The following is a short article I wrote that was published in Youth Work Now Magazine (A supplement of Children & Young People Now) last week. In addition to the print copy, it can be found on the CYPNow website here.
It’s fair to charge for youth clubs
I’ve been following the debate on the cypnow.co.uk forum about whether young people should be charged for access to youth clubs. It’s an excellent question and one that has prompted a range of responses.
The most compelling reason I read for not charging a fee is that it has the potential to frustrate the process of youth engagement by turning away those who do not have the funds. In this way, charging even a nominal amount can be seen as a barrier that can and should be removed. By charging, we are excluding the most vulnerable, so is it even ethical to charge at all?
Although money can be a huge barrier for young people accessing a club or service, for a creative worker charging a fee does not have to exclude anyone. Often those at the door with no money have chosen to spend it elsewhere, but even those who genuinely can’t afford it can still be granted access on a free trial, by volunteering in some way, simply waiving the fee, or by many other appropriate solutions.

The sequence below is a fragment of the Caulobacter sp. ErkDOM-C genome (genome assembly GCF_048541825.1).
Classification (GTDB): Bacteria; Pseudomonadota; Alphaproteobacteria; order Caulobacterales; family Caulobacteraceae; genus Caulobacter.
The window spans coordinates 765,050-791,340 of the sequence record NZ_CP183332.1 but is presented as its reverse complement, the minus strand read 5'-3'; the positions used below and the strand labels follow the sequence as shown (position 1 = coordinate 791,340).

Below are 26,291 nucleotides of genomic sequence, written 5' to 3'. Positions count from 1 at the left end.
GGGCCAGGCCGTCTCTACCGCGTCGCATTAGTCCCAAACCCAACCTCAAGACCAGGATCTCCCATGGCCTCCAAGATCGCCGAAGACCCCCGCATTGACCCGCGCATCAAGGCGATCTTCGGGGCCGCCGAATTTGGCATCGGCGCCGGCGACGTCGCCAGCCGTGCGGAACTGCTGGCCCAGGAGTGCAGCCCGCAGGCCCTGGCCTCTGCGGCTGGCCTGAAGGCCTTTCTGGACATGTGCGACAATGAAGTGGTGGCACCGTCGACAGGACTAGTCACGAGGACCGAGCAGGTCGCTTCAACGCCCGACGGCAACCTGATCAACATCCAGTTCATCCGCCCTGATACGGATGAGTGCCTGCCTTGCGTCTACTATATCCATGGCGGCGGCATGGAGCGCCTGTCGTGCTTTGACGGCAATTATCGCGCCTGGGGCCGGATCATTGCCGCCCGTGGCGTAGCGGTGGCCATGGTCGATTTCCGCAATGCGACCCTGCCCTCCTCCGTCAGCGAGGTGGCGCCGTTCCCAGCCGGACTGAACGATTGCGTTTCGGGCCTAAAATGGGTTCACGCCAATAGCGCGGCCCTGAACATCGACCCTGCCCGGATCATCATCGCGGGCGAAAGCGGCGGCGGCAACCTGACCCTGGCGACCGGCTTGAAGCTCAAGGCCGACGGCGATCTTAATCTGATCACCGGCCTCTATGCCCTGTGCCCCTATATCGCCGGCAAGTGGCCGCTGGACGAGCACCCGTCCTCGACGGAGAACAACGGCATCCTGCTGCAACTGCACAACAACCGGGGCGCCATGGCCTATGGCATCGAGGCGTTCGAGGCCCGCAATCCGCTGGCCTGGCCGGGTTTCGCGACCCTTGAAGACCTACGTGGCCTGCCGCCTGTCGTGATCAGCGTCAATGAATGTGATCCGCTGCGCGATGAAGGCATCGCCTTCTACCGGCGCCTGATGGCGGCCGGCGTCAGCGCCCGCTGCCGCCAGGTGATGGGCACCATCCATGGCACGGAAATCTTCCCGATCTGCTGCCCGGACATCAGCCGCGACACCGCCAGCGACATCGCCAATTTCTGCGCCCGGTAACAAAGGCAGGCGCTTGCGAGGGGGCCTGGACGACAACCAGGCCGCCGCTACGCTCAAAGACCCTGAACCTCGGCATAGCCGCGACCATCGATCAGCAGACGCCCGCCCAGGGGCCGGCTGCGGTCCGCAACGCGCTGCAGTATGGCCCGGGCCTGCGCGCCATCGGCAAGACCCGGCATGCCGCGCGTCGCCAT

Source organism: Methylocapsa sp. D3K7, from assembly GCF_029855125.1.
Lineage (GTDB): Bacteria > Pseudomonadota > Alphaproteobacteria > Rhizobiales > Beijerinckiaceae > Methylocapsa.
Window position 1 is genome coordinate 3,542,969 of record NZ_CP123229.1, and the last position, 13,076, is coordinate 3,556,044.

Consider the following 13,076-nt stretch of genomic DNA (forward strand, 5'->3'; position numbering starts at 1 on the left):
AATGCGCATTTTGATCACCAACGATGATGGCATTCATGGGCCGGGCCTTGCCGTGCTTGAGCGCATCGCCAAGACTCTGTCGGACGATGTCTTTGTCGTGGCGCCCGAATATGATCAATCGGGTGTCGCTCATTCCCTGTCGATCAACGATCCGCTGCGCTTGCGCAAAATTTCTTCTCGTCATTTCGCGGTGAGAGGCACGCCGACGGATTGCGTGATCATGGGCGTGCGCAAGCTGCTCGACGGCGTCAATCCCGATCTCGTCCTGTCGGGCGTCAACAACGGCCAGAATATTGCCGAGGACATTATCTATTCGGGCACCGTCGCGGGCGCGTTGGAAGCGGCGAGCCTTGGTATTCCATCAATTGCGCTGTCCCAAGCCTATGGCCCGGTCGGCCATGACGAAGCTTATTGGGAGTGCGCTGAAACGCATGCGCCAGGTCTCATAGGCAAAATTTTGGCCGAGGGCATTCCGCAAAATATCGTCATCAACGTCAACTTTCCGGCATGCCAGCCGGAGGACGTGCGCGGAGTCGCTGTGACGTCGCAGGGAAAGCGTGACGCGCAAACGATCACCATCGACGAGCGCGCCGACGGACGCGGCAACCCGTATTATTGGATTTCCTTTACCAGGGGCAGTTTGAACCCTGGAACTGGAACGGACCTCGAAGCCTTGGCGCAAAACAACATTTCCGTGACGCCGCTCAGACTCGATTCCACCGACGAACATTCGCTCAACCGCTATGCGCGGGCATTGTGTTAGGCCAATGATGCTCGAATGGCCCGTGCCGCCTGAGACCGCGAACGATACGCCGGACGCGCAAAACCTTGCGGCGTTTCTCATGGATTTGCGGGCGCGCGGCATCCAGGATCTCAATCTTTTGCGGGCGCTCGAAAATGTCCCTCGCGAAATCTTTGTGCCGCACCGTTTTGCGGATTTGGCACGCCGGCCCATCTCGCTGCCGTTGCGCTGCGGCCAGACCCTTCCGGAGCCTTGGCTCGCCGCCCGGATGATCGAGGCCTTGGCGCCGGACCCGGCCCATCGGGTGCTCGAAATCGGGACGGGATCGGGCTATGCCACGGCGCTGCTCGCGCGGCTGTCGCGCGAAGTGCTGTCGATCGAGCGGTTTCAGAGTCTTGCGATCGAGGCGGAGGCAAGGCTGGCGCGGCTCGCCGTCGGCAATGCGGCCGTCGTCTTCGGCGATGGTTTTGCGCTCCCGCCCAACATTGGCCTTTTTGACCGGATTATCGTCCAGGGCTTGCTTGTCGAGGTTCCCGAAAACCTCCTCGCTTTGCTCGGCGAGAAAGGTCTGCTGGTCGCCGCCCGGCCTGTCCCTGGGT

The obvious response to this is that if we are just going to work around the fee whenever it suits us, then why bother charging at all? From experience, I’ve found that when something is consistently free, it doesn’t always hold as much value for those who use it. Think about a glass of water versus a can of Coca-Cola.
I used to run a project that took young people on weekly trips after school. The project was in a deprived area and for a time we ran it for free. Because we used a minibus and had limited spaces, we were always fully booked with people on the waiting list. But when we came to pick people up they often weren’t there, leaving us with empty seats.
In response, we started charging 50p a session. If someone couldn’t afford it, we would let it carry over to another week and often simply write it off. As a result, there was a sudden uptake in attendance as the young people started to realise they might miss out on something worthwhile. If they had to pay for it, then they would make use of it.
When charging an entry fee, it is important for young people to see where the money goes. It’s also a great opportunity for some participation work by setting up a committee or group that decides how and where to spend the income.
But I hasten to add that the group I currently run is totally free to attend. Like many other clubs, we run a small tuck shop to raise income that can be put back into the centre.
Essentially, what it boils down to is participation and belonging. If a young person feels an affiliation to a club, worker or group, then they will probably be willing to make some small sacrifice to be part of it. Yet there is no one-size-fits-all in youth work. There needs to be a variety of models and approaches that cater for the widely diverse young people we serve. Sometimes that will involve charging them.
You can view all my Youth Work Now articles here.